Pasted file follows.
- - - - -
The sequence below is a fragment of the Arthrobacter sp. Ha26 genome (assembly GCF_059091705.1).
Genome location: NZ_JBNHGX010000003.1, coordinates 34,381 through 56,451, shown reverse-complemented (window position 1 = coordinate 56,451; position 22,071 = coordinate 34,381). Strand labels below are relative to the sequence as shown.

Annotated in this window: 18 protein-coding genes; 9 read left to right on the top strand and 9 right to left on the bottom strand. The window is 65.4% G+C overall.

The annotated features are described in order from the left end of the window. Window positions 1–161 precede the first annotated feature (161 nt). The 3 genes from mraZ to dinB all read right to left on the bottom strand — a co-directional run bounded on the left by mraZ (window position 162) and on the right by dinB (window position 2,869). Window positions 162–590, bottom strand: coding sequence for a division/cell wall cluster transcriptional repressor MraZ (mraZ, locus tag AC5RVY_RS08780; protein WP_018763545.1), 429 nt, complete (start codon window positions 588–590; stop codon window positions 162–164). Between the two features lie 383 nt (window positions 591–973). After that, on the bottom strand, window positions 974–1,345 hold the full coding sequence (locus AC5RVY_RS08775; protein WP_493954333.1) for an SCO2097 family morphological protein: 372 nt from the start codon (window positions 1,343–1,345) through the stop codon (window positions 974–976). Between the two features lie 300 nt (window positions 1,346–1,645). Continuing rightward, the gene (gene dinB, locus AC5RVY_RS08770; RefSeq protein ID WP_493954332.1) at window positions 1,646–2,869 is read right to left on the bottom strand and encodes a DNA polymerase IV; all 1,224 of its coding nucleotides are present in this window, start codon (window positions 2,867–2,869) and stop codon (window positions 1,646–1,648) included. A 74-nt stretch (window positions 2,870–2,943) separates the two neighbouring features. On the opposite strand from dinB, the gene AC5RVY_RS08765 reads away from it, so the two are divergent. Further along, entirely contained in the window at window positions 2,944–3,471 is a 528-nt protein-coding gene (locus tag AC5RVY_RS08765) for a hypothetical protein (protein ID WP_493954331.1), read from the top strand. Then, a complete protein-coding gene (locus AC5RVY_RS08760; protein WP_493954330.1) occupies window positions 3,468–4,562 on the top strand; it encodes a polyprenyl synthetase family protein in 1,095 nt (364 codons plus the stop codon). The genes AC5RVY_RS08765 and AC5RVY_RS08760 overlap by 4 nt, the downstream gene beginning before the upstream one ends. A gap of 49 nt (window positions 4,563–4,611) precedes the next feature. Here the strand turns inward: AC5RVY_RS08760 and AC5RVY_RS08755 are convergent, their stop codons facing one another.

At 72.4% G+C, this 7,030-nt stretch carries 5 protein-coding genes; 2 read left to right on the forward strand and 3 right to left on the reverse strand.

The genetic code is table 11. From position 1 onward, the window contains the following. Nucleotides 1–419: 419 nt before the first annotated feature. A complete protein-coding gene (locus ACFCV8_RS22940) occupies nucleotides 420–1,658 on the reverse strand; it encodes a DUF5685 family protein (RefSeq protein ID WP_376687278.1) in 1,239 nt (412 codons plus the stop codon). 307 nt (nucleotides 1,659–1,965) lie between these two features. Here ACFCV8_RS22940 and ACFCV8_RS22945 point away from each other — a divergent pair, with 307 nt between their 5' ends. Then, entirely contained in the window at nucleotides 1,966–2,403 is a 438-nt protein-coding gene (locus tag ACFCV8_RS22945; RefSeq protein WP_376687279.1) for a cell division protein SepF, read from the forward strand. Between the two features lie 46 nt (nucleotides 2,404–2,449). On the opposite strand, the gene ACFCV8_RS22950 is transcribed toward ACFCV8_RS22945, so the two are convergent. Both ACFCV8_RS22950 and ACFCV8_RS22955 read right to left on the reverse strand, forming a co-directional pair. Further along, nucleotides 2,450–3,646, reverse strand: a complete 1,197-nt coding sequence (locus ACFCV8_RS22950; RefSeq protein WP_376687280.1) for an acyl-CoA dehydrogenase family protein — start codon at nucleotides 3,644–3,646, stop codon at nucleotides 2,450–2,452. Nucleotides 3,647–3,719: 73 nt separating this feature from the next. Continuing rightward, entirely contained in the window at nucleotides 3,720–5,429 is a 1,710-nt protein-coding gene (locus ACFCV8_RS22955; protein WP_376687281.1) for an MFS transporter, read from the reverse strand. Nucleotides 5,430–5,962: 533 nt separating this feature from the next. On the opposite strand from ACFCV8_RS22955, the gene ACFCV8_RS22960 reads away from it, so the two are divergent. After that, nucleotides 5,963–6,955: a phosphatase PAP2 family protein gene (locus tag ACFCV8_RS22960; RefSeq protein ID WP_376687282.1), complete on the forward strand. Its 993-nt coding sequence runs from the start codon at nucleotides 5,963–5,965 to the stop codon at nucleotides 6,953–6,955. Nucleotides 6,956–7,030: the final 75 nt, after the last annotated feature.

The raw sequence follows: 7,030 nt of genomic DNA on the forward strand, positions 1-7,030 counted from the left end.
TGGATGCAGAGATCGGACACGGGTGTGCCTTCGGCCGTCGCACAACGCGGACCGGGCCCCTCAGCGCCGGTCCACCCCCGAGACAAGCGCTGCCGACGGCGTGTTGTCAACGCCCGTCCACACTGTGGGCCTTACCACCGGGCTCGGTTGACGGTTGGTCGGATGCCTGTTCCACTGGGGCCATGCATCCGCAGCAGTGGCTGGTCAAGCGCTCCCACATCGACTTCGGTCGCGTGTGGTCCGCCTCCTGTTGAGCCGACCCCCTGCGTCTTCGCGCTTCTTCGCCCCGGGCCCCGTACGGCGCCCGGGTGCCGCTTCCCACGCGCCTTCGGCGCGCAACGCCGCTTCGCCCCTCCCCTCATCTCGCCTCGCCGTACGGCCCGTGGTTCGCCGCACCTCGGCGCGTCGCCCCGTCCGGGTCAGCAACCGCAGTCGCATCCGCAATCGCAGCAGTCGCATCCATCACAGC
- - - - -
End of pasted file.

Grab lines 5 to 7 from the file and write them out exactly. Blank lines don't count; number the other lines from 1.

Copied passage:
At 72.4% G+C, this 7,030-nt stretch carries 5 protein-coding genes; 2 read left to right on the forward strand and 3 right to left on the reverse strand.

The genetic code is table 11. From position 1 onward, the window contains the following. Nucleotides 1–419: 419 nt before the first annotated feature. A complete protein-coding gene (locus ACFCV8_RS22940) occupies nucleotides 420–1,658 on the reverse strand; it encodes a DUF5685 family protein (RefSeq protein ID WP_376687278.1) in 1,239 nt (412 codons plus the stop codon). 307 nt (nucleotides 1,659–1,965) lie between these two features. Here ACFCV8_RS22940 and ACFCV8_RS22945 point away from each other — a divergent pair, with 307 nt between their 5' ends. Then, entirely contained in the window at nucleotides 1,966–2,403 is a 438-nt protein-coding gene (locus tag ACFCV8_RS22945; RefSeq protein WP_376687279.1) for a cell division protein SepF, read from the forward strand. Between the two features lie 46 nt (nucleotides 2,404–2,449). On the opposite strand, the gene ACFCV8_RS22950 is transcribed toward ACFCV8_RS22945, so the two are convergent. Both ACFCV8_RS22950 and ACFCV8_RS22955 read right to left on the reverse strand, forming a co-directional pair. Further along, nucleotides 2,450–3,646, reverse strand: a complete 1,197-nt coding sequence (locus ACFCV8_RS22950; RefSeq protein WP_376687280.1) for an acyl-CoA dehydrogenase family protein — start codon at nucleotides 3,644–3,646, stop codon at nucleotides 2,450–2,452. Nucleotides 3,647–3,719: 73 nt separating this feature from the next. Continuing rightward, entirely contained in the window at nucleotides 3,720–5,429 is a 1,710-nt protein-coding gene (locus ACFCV8_RS22955; protein WP_376687281.1) for an MFS transporter, read from the reverse strand. Nucleotides 5,430–5,962: 533 nt separating this feature from the next. On the opposite strand from ACFCV8_RS22955, the gene ACFCV8_RS22960 reads away from it, so the two are divergent. After that, nucleotides 5,963–6,955: a phosphatase PAP2 family protein gene (locus tag ACFCV8_RS22960; RefSeq protein ID WP_376687282.1), complete on the forward strand. Its 993-nt coding sequence runs from the start codon at nucleotides 5,963–5,965 to the stop codon at nucleotides 6,953–6,955. Nucleotides 6,956–7,030: the final 75 nt, after the last annotated feature.

The raw sequence follows: 7,030 nt of genomic DNA on the forward strand, positions 1-7,030 counted from the left end.